AwesomeCon 2017

AwesomeCon 2017

AwesomeCon 2017 was held June 16th -- 18th at the Walter E. Washington Convention Center in Washington, DC


I decided to go to AwesomeCon for a day this year, having gone once two years ago and enjoyed it. It's certainly grown and I enjoyed myself enough that next year I'd like to go for the whole weekend. It would make a good booked for the summer. AwesomeCon takes place in DC at the beginning of Summer and Otakon in the same location at the end. It was pretty much what I expected and I was not disappointed.

Location



IMG_5698.jpg?m=1497797180For those not familiar with the District of Columbia, traffic is absolutely abysmal and some of the worst in the world. Driving in is difficult at best. For attendee safety police officers direct traffic but the large crowds crossing at intersections makes traffic grind to a stop often. The many one-way roads and oblique roads make navigation difficult. Allotting an extra 20 minutes to maneuver around for parking is a good idea for anybody driving in. Parking at a metro and taking a train in probably a better idea for those who have the option. For those who don't -- thanks to large costumes, large parties, or a lot of luggage -- making plans ahead of time to deal with the traffic and parking issue will pay off many times. Oh, and it's not cheap, either.

Another surprise for those who don't know the area will be the relative dearth of food options. There are a few coffee places and over-priced food courts in and around the convention center, but for a busy downtown area with a lot of visitors there aren't many restaurants nearby. You'll have to head south a few blocks for DC's Chinatown where there's no lack of restaurants. But like with parking, eating out anywhere than the few local spots will require either a lot of patience or pre-planning. I'd recommend both.

IMG_5704.jpg?m=1497797294As for the convention itself, it follows a trend of a lot of newer, fast-growing conventions of having a lot of corporate influence and direction. Compare this to the majority of anime conventions which are fan-focused. Of course, fan conventions need corporate help and corporate conventions still cater to the fans. But it is a different atmosphere than many may be accustomed to, especially when comic book retailers are next to auto insurance companies and real estate agents in the dealer's hall.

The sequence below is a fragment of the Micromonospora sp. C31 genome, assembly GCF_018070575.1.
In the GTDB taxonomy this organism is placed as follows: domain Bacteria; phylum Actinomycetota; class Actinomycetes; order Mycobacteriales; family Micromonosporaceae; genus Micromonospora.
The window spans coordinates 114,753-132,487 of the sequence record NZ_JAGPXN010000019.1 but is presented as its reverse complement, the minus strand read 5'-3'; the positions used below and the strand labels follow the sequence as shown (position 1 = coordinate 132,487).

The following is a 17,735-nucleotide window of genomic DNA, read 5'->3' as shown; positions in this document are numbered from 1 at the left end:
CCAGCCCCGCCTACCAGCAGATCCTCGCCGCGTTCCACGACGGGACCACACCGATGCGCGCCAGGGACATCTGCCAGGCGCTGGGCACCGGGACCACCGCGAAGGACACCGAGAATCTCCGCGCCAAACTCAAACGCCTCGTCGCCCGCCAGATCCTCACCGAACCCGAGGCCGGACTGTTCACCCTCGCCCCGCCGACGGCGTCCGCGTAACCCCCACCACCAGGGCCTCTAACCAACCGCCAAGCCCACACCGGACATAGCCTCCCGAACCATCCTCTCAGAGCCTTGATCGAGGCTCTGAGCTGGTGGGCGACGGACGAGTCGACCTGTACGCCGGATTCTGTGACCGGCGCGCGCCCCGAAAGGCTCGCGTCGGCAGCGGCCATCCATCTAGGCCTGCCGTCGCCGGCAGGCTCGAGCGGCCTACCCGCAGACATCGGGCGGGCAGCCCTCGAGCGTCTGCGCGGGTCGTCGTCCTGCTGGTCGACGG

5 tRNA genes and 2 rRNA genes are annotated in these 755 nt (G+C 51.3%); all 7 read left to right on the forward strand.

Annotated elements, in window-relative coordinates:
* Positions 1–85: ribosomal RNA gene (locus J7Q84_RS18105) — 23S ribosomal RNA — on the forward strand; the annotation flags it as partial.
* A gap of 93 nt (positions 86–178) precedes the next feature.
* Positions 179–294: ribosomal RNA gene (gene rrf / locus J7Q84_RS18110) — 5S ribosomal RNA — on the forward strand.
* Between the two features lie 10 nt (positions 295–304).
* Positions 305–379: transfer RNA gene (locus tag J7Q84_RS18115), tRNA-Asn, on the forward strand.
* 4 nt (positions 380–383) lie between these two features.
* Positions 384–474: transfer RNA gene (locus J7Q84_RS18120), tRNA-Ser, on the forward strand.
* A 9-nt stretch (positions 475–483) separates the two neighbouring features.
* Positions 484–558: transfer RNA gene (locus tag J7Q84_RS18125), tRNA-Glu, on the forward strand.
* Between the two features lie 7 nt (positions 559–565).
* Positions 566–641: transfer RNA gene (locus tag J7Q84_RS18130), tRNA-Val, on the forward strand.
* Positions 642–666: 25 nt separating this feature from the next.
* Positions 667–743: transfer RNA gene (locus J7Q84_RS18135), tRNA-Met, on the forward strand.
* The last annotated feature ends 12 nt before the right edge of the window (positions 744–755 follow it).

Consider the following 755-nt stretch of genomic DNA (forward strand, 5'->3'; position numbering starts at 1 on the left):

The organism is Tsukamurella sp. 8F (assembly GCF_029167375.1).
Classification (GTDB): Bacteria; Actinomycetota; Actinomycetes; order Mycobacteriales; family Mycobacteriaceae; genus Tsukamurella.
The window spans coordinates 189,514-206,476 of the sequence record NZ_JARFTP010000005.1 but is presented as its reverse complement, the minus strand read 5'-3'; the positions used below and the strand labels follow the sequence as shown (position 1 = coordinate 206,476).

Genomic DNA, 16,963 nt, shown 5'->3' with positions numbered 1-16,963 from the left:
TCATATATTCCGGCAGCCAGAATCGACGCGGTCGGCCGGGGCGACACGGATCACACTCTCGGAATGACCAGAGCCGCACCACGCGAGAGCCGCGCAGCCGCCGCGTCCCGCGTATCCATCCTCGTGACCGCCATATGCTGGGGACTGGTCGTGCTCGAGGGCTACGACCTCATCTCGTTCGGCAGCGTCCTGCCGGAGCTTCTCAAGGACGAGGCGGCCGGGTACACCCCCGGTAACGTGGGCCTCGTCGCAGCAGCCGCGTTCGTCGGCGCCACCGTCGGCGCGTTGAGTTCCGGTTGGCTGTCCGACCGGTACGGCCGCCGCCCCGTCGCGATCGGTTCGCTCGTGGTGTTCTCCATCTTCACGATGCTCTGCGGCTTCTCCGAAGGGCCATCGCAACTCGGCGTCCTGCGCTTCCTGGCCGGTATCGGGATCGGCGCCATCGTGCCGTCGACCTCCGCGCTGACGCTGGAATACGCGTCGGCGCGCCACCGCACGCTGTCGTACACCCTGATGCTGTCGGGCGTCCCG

Baby Driver



Such support brings a lot of opportunities with it. Perhaps the highlight of Saturday was a preview panel for the upcoming film Baby Driver with director Edgar Wright (The World's End, Scott Pilgrim vs the World, Hot Fuzz). Host Felicia Day came off pretty flat -- I think she was reading mostly from her notes on her prominently displayed pink cell phone. But Wright was clearly happy to be there and excited to share his movie with fans. As he pointed out it's uncommon these days for Hollywood to support new scripts and original ideas. It's something he's worked on for a decade and wrote only after he'd decided on the music he wanted for the scene. He shared stories of how he was strapped to the front of a car during filming, and directed using gestures and pantomime. Hearing him discuss the movie was delightful.

The panel was kicked off with the trailer, available online. But after a bit of interview, the audience was treated to the first five minutes of the movie. (You can check my blog for a brief review of that.) It certainly looks like the movie is everything the trailer makes it look to be and then some.

General Convention



Overall the convention offers a lot for all interests. David Tennant (Doctor Who) was a big draw, with the already gigantic main stage room filled to capacity when he spoke early Saturday morning. I'd estimate anybody in the room had probably lined up before 8 am, 90 minutes before the room opened and almost 3 hours before he was set to talk.

IMG_5701.jpg?m=1497797236The general interest at the convention was comics. Not surprising since it's billed as a comic convention. But plenty of science fiction and anime interests were present, too. As far as costumes go, anime costumes were probably the most prevalent. Cosplayers were found everywhere though not nearly as many as I've come to expect from anime conventions. I stopped by the game room briefly, too. There were many stands and consoles and a few developers sharing their work. As seems typical with AwesomeCon there's no dominant or main fandom present, just an assortment in order to give everybody something they can get into.

And that's the draw for me. As mentioned, I'd like to go for the full weekend next year and delight all my fandoms together over one weekend. It'll take planning (and DC isn't cheap, either), but it's very conveniently located and at a great time of year. This year it drew about 40,000 attendees so it's a bit bigger than Otakon but smaller than DragonCon or San Diego Comic Con.

Random image